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Old 02-04-2008, 10:25 PM
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Diligent Diligent is offline
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Location: Oklahoma, USA.
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Originally Posted by Paladin54 View Post
1."The new translations are easier to read, otherwise I would read the King James Bible"
The second half of the question is telling. It's essentially and admission that the KJB is more authoritative even to them. And it tells you that they've decided that "easier is better" and trumps purity.

There is no way to convince someone that the KJV isn't "harder" to understand. The entire complaint is nothing more than an excuse not to read it. Technically, the KJV is well below college level writing, so anyone in your college ought not to have a hard time with it. A really good book on this subject is Archaic Words and the Authorized Version.

I wonder if any of the literature professors in your college would approve of a modern "update" of Shakespeare's writings to make the "meaning" more understandable. If you look in the bookstores, there are plenty of commentaries on Shakespeare, but hardly anyone has dared to "update" his writings because they know so much is lost, and only a little reading is needed in order to understand them. And yet we have shelves upon shelves of Bible versions purporting to replace the KJV and be easier to understand. Odd that literature professors have more respect for Shakespeare than Bible professors have for the God's words.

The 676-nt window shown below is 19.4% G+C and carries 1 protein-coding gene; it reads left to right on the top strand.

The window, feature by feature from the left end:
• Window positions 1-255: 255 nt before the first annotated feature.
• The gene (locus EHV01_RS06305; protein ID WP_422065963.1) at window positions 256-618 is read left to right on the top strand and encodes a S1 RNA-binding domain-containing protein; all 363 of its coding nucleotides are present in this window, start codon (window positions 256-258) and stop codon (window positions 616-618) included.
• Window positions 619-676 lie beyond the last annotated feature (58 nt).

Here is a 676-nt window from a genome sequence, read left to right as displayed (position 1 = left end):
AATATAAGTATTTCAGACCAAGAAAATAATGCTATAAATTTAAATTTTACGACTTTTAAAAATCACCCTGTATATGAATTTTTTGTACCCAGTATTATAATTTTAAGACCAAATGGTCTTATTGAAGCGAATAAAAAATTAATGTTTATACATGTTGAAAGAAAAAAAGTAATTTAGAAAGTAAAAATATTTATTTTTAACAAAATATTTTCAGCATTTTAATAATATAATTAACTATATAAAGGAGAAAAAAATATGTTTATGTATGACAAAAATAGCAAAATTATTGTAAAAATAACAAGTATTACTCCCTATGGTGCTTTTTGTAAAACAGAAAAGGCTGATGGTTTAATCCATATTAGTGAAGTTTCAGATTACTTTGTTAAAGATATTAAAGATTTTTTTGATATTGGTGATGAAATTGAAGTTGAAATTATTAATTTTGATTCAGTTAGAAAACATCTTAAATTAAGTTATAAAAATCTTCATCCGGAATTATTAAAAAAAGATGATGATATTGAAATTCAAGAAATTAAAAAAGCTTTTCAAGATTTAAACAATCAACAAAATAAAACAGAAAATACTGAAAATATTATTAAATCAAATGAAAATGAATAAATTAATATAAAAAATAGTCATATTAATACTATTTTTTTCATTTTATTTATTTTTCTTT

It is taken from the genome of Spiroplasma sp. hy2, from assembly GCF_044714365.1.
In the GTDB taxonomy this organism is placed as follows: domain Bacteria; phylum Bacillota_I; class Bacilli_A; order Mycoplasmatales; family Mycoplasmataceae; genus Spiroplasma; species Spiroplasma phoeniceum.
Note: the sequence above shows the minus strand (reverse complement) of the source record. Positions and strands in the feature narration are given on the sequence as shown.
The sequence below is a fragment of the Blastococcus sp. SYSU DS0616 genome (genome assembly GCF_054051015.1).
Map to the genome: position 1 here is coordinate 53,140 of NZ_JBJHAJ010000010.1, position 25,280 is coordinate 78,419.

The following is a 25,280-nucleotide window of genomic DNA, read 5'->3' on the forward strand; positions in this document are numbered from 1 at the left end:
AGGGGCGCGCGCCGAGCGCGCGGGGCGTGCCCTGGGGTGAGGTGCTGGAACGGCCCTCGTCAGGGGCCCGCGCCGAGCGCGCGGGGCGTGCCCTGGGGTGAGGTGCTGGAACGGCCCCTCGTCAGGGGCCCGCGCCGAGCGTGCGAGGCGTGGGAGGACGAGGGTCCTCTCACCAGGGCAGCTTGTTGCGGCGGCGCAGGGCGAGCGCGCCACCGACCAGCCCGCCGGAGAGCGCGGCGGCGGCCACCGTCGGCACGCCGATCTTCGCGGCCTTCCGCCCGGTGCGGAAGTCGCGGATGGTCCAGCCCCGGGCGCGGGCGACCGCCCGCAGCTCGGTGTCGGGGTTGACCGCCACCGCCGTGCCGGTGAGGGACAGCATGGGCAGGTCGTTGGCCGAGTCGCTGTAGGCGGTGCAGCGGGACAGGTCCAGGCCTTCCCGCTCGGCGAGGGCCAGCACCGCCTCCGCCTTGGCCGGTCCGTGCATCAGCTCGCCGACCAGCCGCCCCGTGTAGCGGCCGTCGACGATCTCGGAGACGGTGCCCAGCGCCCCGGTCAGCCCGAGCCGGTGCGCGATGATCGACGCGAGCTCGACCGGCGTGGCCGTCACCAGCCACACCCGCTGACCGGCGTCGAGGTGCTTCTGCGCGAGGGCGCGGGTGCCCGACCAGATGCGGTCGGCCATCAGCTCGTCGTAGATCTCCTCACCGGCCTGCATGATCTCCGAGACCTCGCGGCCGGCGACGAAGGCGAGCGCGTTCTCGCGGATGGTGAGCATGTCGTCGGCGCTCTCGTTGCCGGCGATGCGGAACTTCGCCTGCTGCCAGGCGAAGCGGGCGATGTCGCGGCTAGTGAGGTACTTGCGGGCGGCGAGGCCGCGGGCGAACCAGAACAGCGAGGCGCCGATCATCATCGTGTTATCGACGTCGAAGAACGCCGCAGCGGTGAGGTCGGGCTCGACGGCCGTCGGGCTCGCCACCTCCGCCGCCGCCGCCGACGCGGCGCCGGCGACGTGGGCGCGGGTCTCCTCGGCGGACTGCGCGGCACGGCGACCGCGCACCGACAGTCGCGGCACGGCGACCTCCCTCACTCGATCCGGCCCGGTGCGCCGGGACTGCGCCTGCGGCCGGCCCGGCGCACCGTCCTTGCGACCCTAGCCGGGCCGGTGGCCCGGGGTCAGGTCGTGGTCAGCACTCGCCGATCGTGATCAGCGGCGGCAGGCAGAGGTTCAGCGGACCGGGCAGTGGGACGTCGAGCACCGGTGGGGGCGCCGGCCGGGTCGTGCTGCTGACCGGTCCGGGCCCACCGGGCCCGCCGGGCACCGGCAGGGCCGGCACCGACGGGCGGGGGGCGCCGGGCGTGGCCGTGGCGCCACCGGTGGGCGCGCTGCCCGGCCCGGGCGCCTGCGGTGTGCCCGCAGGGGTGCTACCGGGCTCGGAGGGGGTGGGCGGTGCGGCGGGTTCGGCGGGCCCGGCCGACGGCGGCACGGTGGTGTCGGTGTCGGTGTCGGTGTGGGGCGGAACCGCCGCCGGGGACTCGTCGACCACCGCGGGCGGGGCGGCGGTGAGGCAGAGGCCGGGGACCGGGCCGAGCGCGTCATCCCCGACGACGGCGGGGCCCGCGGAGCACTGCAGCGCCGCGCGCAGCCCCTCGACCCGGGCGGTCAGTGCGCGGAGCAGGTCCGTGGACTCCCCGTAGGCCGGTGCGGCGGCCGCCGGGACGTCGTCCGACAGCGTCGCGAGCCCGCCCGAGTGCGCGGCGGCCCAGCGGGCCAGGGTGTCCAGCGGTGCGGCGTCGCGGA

I can tell you how this was turned around for me. I used the NIV and was happy to regurgitate the claim that it was easier to read than the KJV. Nobody got me to read the KJV by convincing me it wasn't hard to understand. I started reading the KJV because I discovered that the NIV deleted entire verses and changed God's word into lies and didn't want to base my faith on a book I couldn't trust. Then, and only then, was I able to push aside the notion that the KJV was hard to read. Once I accepted it as my final authority, the Holy Spirit opened up an entirely new world totally unknown to me before I started reading the KJV. Suddenly verses I though were difficult to understand had plain meanings.

So I found out the KJV is actually easier to understand.

It's non-colloquial language also has the benefit of being instantly venerated in the mind of a believer. The different language is easily identified as holy.

2. "Well, they tried to translate the meaning of the verse here, so it could apply to our understanding today."
Our faith was once delivered unto the saints. You can't change it for the benefit of a "new generation" -- you must study and allow it to change you.

Again though this is an argument that can't be reasoned with unless the person to whom you are talking can accept that God's very words are pure, not merely the "concepts" behind them.

I would ask someone who claims that his translators translated the "meanings" of the words, rather than the words themselves, if they really trust those translators to understand exactly every single concept and "meaning" contained in Holy writ. If he trusts that his new version contains the "meanings" translated, then he trusts that the translators knew everything there is to know about every single thing in the Bible. Otherwise, something is lost.

I'll stick with a Bible that has God's words and let the Holy Spirit tell me what they mean.

Last edited by Diligent; 02-04-2008 at 11:03 PM. Reason: correct verse quote